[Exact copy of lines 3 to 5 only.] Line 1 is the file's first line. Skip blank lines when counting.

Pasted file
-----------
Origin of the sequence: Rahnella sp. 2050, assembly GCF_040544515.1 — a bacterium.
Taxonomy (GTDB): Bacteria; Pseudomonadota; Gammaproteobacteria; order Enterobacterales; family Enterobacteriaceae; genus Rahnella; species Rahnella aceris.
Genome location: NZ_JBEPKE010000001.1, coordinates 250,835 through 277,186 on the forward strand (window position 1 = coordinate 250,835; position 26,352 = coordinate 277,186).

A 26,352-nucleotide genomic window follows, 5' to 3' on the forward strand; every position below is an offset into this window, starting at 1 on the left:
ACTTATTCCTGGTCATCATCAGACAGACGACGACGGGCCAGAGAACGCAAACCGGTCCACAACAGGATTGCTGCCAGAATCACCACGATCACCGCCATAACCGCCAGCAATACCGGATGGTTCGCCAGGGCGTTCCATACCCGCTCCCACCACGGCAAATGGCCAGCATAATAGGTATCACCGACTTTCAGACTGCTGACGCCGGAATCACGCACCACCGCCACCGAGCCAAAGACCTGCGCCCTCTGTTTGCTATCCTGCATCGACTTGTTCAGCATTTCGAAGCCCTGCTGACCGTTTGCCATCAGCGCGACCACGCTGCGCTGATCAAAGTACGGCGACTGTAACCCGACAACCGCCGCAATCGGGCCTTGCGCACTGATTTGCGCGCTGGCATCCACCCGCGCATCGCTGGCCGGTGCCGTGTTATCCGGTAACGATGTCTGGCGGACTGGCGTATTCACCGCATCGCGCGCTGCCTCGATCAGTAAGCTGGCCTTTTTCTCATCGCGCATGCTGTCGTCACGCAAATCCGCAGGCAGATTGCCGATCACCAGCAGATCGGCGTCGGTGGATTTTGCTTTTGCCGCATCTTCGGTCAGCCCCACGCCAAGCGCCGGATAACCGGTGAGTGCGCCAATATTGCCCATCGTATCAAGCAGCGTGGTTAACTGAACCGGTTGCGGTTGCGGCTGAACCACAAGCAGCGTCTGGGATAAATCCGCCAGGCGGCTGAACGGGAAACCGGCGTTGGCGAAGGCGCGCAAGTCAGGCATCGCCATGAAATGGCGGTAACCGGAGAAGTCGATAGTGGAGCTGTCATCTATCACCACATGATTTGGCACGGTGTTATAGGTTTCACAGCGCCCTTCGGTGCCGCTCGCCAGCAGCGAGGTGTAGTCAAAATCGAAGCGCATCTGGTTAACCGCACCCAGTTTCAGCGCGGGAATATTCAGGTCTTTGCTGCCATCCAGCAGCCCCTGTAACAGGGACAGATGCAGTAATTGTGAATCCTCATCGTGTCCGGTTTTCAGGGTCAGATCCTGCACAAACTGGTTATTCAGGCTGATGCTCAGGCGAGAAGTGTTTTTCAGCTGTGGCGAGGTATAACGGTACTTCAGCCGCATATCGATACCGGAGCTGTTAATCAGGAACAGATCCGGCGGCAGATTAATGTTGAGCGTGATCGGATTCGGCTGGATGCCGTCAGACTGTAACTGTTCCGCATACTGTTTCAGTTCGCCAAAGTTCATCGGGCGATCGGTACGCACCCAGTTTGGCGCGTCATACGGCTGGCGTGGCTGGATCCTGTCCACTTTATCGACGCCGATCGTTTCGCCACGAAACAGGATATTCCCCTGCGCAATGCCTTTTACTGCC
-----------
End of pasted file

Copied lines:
Genome location: NZ_JBEPKE010000001.1, coordinates 250,835 through 277,186 on the forward strand (window position 1 = coordinate 250,835; position 26,352 = coordinate 277,186).

A 26,352-nucleotide genomic window follows, 5' to 3' on the forward strand; every position below is an offset into this window, starting at 1 on the left:
ACTTATTCCTGGTCATCATCAGACAGACGACGACGGGCCAGAGAACGCAAACCGGTCCACAACAGGATTGCTGCCAGAATCACCACGATCACCGCCATAACCGCCAGCAATACCGGATGGTTCGCCAGGGCGTTCCATACCCGCTCCCACCACGGCAAATGGCCAGCATAATAGGTATCACCGACTTTCAGACTGCTGACGCCGGAATCACGCACCACCGCCACCGAGCCAAAGACCTGCGCCCTCTGTTTGCTATCCTGCATCGACTTGTTCAGCATTTCGAAGCCCTGCTGACCGTTTGCCATCAGCGCGACCACGCTGCGCTGATCAAAGTACGGCGACTGTAACCCGACAACCGCCGCAATCGGGCCTTGCGCACTGATTTGCGCGCTGGCATCCACCCGCGCATCGCTGGCCGGTGCCGTGTTATCCGGTAACGATGTCTGGCGGACTGGCGTATTCACCGCATCGCGCGCTGCCTCGATCAGTAAGCTGGCCTTTTTCTCATCGCGCATGCTGTCGTCACGCAAATCCGCAGGCAGATTGCCGATCACCAGCAGATCGGCGTCGGTGGATTTTGCTTTTGCCGCATCTTCGGTCAGCCCCACGCCAAGCGCCGGATAACCGGTGAGTGCGCCAATATTGCCCATCGTATCAAGCAGCGTGGTTAACTGAACCGGTTGCGGTTGCGGCTGAACCACAAGCAGCGTCTGGGATAAATCCGCCAGGCGGCTGAACGGGAAACCGGCGTTGGCGAAGGCGCGCAAGTCAGGCATCGCCATGAAATGGCGGTAACCGGAGAAGTCGATAGTGGAGCTGTCATCTATCACCACATGATTTGGCACGGTGTTATAGGTTTCACAGCGCCCTTCGGTGCCGCTCGCCAGCAGCGAGGTGTAGTCAAAATCGAAGCGCATCTGGTTAACCGCACCCAGTTTCAGCGCGGGAATATTCAGGTCTTTGCTGCCATCCAGCAGCCCCTGTAACAGGGACAGATGCAGTAATTGTGAATCCTCATCGTGTCCGGTTTTCAGGGTCAGATCCTGCACAAACTGGTTATTCAGGCTGATGCTCAGGCGAGAAGTGTTTTTCAGCTGTGGCGAGGTATAACGGTACTTCAGCCGCATATCGATACCGGAGCTGTTAATCAGGAACAGATCCGGCGGCAGATTAATGTTGAGCGTGATCGGATTCGGCTGGATGCCGTCAGACTGTAACTGTTCCGCATACTGTTTCAGTTCGCCAAAGTTCATCGGGCGATCGGTACGCACCCAGTTTGGCGCGTCATACGGCTGGCGTGGCTGGATCCTGTCCACTTTATCGACGCCGATCGTTTCGCCACGAAACAGGATATTCCCCTGCGCAATGCCTTTTACTGCC